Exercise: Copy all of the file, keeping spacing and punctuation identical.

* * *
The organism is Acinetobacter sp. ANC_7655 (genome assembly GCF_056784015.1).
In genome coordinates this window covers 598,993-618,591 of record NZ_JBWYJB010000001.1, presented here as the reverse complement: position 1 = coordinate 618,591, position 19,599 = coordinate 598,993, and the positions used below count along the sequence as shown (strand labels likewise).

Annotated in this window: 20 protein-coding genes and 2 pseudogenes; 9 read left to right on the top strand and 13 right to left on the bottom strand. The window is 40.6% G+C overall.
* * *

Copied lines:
The organism is Acinetobacter sp. ANC_7655 (genome assembly GCF_056784015.1).
In genome coordinates this window covers 598,993-618,591 of record NZ_JBWYJB010000001.1, presented here as the reverse complement: position 1 = coordinate 618,591, position 19,599 = coordinate 598,993, and the positions used below count along the sequence as shown (strand labels likewise).

Annotated in this window: 20 protein-coding genes and 2 pseudogenes; 9 read left to right on the top strand and 13 right to left on the bottom strand. The window is 40.6% G+C overall.